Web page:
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Badland Hunters

Film: Badland Hunters

Director: Heo Myung-haeng

Cast: Ma Dong-seok (Don Lee), Lee Joon-young, Roh Jeong-eui, Ahn Ji-hye

Streaming on: Netflix

Rating : 2.5/5

A sequel to Concrete Utopia (2023), Badland Hunters marks the directorial debut of stunt director Heo Myung-haeng. If there’s one thing you can’t fault this post-apocalyptic science-fiction film for, it is the action choreography. Heavily realistic hand-to-hand combat, the expert use of weapons and other tools (machetes, etc.), the scenes are there in abundance.

Ma Dong-seok brings his deadpan comic timing to the fore too. But much of what works for the film is overshadowed by a fairly predictable end-of-the-world storyline. A severe shortage of resources for survival (clean drinking water, food); monopoly of these very resources by evil folk masquerading as new world saviours; good people having to suffer on account of a survival-of-the-fittest mentality; heroes doing their best to restore some order in a world thrown into chaos; scientists using human beings as lab rats for the future of the species. There isn’t a single part in any of that that’s even borderline novel, let alone unique.

While some instances boast of good acting, the depth quotient falters with every successive frame. A zombie apocalypse film like Train to Busan made such an impression because it could be widely interpreted. Its psychological impact left a mark. There is lots of great action in it, but the real stories within the larger narrative of apocalyptic survival hook you. Badland Hunters makes a fist of going deeper, putting forth the importance of human connection in a world on the brink of destruction. The average execution and somewhat crammed narrative prevent this from happening, though.

Well-respected hunters Nam San (Ma Dong-seok) and Ji-wan (Lee Joon-young) kill animals and barter their catch with the people in a crumbling neighbourhood known as the Bus District. The former is a bear of a man equally adept with his fists and feet as he is with a crossbow or knife. The latter is the younger partner/protégé. Food is in short supply, potable water even more so. There is much talk of a place called the “apartments” (the only building standing since the earthquake), where the basic needs are rumoured to exist in abundance.

Teenager Su-Na (Roh Jeong-eui) lives with her grandmother, having little recollection of the devastating event that wrecked Seoul. She is the sole minor in their small community. Armed gangs roam the area, unchecked, for valuables. One day, a gang almost abducts Su-Na and a few others, but Nam San and Ji-wan intervene in the nick of time. An official delegation arrives not long after, looking for families with children. Su-Na and her grandmother are told about a place where resources are plentiful. Since the survival of the species hinges on kids, families with minors are given a preference to set up base there. Precocious Su-Na remains sceptical, but her grandmom longs for the girl to have a better life. Local hero Nam San, who once saved Su-Nam’s life, is consulted and gives his approval after some pointed questions pertaining to the scheme. And off they go.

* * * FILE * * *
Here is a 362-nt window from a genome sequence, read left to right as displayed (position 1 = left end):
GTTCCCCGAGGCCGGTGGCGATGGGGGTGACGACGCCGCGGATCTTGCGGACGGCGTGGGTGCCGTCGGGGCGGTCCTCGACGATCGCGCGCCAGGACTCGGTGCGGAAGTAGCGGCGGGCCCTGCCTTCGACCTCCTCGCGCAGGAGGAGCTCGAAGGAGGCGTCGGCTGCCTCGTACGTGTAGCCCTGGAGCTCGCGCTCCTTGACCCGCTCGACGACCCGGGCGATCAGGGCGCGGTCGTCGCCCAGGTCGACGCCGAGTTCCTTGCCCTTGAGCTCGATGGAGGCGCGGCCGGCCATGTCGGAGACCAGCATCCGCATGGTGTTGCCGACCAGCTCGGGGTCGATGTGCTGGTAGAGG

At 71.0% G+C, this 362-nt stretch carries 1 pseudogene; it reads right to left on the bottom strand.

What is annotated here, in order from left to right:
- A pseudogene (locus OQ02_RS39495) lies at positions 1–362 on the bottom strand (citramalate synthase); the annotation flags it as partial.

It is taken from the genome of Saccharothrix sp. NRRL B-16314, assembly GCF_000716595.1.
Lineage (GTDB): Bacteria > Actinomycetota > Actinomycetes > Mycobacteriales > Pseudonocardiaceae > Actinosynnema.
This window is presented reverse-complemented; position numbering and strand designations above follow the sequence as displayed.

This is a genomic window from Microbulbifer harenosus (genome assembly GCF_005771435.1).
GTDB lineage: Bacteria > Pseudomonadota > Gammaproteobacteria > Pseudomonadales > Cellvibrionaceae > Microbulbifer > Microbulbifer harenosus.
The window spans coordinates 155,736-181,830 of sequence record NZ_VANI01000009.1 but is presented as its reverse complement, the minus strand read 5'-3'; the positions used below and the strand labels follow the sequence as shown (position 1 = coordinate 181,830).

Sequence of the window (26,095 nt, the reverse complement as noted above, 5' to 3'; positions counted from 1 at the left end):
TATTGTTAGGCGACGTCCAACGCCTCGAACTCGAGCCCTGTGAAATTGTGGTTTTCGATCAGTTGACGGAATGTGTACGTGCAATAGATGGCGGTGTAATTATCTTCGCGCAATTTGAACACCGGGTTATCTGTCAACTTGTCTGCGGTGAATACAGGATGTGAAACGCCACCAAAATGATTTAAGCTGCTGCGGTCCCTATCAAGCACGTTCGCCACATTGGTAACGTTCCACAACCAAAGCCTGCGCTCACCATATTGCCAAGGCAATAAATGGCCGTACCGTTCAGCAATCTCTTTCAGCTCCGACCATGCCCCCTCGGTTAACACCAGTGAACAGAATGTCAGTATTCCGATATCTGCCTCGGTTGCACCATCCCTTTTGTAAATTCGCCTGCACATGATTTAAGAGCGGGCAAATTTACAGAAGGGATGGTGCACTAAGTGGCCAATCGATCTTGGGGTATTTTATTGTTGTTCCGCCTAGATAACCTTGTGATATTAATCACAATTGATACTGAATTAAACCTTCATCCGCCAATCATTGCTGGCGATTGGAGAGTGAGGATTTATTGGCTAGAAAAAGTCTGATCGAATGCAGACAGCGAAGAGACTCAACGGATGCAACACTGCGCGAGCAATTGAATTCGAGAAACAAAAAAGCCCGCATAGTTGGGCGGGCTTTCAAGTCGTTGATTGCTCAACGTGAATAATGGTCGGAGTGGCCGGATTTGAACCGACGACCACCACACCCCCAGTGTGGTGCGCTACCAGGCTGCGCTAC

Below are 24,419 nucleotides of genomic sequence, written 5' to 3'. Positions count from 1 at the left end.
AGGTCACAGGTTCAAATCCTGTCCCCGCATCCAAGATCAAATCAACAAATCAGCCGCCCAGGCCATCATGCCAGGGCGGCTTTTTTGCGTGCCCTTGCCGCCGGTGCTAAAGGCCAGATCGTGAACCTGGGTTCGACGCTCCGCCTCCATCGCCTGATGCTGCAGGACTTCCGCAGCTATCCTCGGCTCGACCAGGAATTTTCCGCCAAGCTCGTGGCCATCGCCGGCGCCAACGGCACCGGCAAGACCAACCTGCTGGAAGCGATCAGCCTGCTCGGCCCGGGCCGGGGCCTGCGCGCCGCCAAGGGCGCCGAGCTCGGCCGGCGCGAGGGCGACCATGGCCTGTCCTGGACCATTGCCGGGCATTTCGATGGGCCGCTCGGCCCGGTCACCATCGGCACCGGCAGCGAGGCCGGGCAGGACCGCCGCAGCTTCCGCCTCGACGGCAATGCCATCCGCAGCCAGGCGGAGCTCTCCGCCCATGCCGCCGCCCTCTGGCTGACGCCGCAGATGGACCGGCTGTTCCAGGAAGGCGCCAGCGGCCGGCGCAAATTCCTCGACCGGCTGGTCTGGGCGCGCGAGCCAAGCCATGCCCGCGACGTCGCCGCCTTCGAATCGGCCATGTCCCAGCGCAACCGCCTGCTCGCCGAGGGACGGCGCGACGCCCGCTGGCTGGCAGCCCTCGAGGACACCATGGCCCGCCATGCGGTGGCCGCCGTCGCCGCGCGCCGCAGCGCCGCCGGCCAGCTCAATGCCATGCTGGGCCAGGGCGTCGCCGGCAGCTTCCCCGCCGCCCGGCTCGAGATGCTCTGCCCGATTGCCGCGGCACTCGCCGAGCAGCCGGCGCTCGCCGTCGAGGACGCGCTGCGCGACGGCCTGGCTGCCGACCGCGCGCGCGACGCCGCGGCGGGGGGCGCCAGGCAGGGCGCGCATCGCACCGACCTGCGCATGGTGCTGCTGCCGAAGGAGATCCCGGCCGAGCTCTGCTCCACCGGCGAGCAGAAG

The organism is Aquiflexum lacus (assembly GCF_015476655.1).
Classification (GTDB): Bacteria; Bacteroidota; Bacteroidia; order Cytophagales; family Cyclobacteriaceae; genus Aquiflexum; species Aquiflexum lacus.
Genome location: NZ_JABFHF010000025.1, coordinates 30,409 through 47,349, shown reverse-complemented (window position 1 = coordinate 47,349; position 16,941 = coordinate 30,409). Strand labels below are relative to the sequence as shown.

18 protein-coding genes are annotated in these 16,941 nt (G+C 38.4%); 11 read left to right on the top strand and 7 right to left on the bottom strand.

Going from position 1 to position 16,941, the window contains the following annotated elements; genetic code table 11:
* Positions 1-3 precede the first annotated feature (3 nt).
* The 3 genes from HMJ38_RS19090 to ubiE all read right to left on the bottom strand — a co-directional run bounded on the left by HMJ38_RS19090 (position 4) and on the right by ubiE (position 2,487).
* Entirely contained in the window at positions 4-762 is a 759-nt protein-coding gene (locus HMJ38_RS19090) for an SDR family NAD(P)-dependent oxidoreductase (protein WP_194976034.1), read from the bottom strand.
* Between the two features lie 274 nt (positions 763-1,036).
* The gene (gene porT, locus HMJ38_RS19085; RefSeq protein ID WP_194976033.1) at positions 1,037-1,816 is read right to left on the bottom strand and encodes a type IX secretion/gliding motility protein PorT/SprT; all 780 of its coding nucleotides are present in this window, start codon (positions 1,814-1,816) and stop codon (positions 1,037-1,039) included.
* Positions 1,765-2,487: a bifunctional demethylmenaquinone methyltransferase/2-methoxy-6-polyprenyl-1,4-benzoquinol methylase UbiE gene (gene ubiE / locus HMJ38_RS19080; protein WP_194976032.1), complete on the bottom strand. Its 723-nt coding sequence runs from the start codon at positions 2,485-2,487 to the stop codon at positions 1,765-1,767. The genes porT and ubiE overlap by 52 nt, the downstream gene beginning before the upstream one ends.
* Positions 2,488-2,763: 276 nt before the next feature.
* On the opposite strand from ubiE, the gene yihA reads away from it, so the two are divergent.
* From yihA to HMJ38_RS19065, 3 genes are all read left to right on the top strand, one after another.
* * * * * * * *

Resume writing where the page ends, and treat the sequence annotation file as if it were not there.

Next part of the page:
Take away the adrenaline-inducing action, and perhaps the only great thing you’re left with is Ma Dong-seok. Whether it’s his hilariously deadpan manner as he sends bad guys crashing to the floor or awkward moments of eye contact with a bejewelled woman from the neighbourhood who hits on him, the actor’s range is a treat to watch. Su-Na’s character is sketched well, as seen by her ability to question (she is the only child in the facility who doesn’t fall prey to all the lies). Unfortunately, her scenes get lost in the general melee. From a central character, she gets relegated to an afterthought, as a thousand different action sequences come in the way of the storytelling.

The writers ought to have focussed more on Nam San’s mysterious past. His conversation with a special-ops ally about not being a hero felt like a segway to a flashback, but not to be the case, sadly. The trope of the “apartment/facility” – the mad scientist and his ludicrous research, his line of devoted protectors, and the gullible parents sending their wards without question – is as cliché and laughable as it gets.

Badland Hunters has some things going for it. Ma Dong-seok and Roh Jeong-eui remain the acting standouts. The writers could have perhaps built more on the relationships witnessed between characters – Su-Na and her grandmother, the eponymous hunters, and so forth. Instead, it focuses on what it knows best. The stunts are excellent, make no mistake, but the minute action scenes are used to plug gaps in the story, it’s a downward slope. Badland Hunters, despite being engaging here and there, goes in that general direction.

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